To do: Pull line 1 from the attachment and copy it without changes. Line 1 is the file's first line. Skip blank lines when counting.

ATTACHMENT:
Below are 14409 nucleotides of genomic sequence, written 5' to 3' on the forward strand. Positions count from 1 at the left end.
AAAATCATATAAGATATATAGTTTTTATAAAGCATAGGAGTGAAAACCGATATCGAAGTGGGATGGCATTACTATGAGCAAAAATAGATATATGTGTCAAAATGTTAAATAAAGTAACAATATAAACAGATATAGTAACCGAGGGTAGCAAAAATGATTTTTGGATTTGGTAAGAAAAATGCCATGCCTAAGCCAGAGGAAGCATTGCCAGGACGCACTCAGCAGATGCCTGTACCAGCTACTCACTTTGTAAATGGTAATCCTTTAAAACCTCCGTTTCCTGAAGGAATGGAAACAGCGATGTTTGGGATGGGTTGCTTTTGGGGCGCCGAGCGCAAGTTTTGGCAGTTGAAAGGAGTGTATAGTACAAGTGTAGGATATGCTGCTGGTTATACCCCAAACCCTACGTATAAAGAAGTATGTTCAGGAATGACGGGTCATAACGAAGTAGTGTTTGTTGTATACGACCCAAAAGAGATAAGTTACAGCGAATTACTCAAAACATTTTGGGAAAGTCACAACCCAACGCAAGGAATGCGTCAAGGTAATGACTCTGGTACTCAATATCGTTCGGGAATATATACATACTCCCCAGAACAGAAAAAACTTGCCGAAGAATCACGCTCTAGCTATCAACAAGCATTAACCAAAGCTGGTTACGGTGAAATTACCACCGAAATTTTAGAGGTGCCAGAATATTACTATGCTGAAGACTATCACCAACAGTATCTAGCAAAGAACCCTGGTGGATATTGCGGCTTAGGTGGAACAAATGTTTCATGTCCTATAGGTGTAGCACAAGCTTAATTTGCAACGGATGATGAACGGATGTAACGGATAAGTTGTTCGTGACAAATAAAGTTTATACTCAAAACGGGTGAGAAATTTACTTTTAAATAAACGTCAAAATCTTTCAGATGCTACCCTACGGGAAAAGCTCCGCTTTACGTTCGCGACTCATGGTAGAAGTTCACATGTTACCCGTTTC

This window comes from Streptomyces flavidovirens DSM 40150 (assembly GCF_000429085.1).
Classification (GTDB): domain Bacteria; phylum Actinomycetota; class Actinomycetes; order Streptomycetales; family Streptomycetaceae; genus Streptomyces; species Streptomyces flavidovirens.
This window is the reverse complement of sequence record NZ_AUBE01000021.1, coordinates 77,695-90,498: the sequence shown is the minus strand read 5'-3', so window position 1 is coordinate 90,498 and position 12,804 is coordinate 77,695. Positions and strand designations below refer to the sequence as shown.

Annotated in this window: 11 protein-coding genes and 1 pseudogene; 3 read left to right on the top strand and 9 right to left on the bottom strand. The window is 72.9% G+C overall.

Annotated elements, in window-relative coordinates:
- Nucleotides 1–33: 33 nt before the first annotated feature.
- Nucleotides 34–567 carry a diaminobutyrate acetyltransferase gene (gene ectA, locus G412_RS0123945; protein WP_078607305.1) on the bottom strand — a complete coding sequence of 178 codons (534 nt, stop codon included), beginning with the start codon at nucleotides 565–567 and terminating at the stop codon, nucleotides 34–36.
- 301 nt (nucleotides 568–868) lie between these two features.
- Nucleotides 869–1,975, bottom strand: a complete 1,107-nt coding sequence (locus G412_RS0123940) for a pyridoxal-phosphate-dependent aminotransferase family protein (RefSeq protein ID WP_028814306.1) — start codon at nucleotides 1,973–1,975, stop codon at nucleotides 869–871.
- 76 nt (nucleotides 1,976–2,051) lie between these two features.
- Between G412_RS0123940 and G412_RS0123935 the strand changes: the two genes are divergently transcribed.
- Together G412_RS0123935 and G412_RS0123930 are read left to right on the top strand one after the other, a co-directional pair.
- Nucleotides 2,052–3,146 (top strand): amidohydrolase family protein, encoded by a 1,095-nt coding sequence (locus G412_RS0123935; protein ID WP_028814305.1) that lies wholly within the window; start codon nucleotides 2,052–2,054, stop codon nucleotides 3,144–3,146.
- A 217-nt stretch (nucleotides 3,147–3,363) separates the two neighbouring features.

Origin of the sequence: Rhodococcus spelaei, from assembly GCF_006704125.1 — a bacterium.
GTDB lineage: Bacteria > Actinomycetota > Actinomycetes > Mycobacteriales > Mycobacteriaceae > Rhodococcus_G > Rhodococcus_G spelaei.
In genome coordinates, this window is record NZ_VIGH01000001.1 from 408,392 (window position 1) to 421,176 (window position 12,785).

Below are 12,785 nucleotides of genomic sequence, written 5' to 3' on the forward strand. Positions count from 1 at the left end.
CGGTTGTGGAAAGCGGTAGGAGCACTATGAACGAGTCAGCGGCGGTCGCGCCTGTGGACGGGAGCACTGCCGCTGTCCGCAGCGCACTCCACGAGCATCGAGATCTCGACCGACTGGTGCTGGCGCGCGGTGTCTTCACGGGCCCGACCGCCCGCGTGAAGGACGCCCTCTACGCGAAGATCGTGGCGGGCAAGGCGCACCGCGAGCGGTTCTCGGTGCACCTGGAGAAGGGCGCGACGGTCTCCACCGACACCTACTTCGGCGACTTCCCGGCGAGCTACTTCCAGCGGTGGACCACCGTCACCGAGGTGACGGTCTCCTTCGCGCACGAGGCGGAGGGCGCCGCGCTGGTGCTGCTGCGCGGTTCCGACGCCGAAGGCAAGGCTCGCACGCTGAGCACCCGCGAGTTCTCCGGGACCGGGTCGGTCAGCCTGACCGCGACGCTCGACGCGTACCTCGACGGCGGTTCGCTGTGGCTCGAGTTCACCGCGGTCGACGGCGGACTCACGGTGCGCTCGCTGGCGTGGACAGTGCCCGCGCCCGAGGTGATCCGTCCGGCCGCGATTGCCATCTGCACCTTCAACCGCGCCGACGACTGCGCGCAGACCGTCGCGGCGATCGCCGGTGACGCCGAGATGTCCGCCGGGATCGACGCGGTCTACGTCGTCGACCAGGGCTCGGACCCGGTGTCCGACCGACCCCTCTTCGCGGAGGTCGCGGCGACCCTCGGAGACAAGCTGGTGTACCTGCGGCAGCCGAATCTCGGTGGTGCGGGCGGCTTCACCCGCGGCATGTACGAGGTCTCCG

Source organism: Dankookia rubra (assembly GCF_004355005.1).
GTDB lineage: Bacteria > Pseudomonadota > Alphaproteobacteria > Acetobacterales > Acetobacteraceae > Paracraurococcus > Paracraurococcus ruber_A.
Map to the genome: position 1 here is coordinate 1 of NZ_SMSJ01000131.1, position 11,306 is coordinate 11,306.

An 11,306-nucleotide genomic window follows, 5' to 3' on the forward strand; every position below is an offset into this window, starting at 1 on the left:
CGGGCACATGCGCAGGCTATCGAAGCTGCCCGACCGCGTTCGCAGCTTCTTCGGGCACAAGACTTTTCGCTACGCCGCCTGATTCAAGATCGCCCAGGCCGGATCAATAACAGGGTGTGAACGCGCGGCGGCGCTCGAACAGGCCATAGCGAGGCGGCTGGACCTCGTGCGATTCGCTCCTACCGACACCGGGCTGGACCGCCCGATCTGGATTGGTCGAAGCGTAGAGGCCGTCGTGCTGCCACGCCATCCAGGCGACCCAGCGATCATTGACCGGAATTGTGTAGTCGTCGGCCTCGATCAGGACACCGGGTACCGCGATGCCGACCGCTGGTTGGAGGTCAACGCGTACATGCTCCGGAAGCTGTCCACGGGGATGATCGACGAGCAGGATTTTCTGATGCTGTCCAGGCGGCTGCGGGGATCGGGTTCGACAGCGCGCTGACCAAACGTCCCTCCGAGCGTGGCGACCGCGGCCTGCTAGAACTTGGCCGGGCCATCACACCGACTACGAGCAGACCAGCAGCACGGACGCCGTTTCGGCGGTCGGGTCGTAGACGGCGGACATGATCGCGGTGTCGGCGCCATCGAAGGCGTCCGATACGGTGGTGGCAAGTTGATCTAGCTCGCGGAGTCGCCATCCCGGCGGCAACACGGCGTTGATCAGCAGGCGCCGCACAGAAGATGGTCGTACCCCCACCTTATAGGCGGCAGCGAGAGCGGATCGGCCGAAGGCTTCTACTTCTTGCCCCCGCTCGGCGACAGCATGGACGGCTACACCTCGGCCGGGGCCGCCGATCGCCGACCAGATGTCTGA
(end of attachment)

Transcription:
Below are 14409 nucleotides of genomic sequence, written 5' to 3' on the forward strand. Positions count from 1 at the left end.